We-not her-are the Black visionary, the budding potential for revolutionary.
It seems as though our modern day Black culture has become obsessed with the idolized “black celebrity”and the need to defend it is undermining the movement to encourage an uprising of qualities for Blacks.
“I been out in this world a while now,” said Beyonce’. “Living other places, slaying and inaugurating and eviscerating audiences. Been setting the world on fire. But I ain’t never left home. Y’all in my heart. I ain’t never gone.”
The lyrics in her new hit single “Formation” were written to sing to those who grew up black in the American South, who swam through Hurricane Katrina, who watched the world sink, who starved for two weeks after the eye passed, who left our dead floating in our houses. She sings to those of us who were displaced, who lost everything and for those who lived (or may still be living in) for months or even years in places that were far from being considered a “home.” Her lyrics inhale and exhale a solitary message saying– there’s no place like home.
For those of us who buy Camellia red beans and creole seasoning and Louisiana hot sauce and boil crawfish when we visit home, and then are a little disappointed when it cooks differently in the high, thin air where we live Beyonce’ uses her lyrics as well as the Katrina aftermath footage in her video to capture a visionary for those effected and know that home is where the heart is.
I don’t believe the video was intended to be made as much about Black culture as it was. Maybe incorporating Big Freida, the transgender New Orleans Queen of Bounce music in her song as well as all people of color and the only cast of the video that were white being police was the “racial” message being portrayed.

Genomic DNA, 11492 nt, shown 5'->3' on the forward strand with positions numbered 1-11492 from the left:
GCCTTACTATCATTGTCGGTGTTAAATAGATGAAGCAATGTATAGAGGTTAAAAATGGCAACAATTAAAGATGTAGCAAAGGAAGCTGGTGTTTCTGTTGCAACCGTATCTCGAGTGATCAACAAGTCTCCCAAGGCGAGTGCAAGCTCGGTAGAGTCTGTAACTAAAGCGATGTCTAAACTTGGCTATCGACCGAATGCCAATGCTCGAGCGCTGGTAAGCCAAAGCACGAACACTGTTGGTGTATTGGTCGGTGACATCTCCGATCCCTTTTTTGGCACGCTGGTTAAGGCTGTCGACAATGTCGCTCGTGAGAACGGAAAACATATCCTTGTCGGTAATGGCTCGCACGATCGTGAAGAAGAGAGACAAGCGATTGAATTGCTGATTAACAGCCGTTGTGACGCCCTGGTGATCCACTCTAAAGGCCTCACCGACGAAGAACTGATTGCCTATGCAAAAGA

I am not saying that I agree with Beyonce’s Formation song or even the music video, because I actually like it very much. What I am saying is that the video gave off a negative connotation to the revolution of Black culture. It drew unnecessary attention to the “white cops on black” crime, and displayed negative images of blacks appearing to be lower class and what society may consider even “ghetto.”
But I believe Beyonce was trying to use this song and her video to express to those who left, those who remained, for Black babies, and for Black men and Black, southern women especially. Beyoncé calls the ancestors with the drums, embodies them in high-waisted, gorgeous dresses, fans our Creole foremothers to life with bunches of lace. She flashes forward to the future and invokes the daughters in the church, worshipping in their hats and starched dresses by reflecting their beauty right back to God. She invokes the daughters who usher the dead’s souls while shimmying down the second line. Invokes the daughters who frame the gorgeous shock of their black faces with pastel mermaid weave and wigs.
Overall, Beyonce had the right image in mind of what she wanted her music video “fomation” to convey, it just wasn’t executed in the way I believe she truly wanted it without offending many Blacks, which was clearly her target audience here. Better luck next time, Yonce!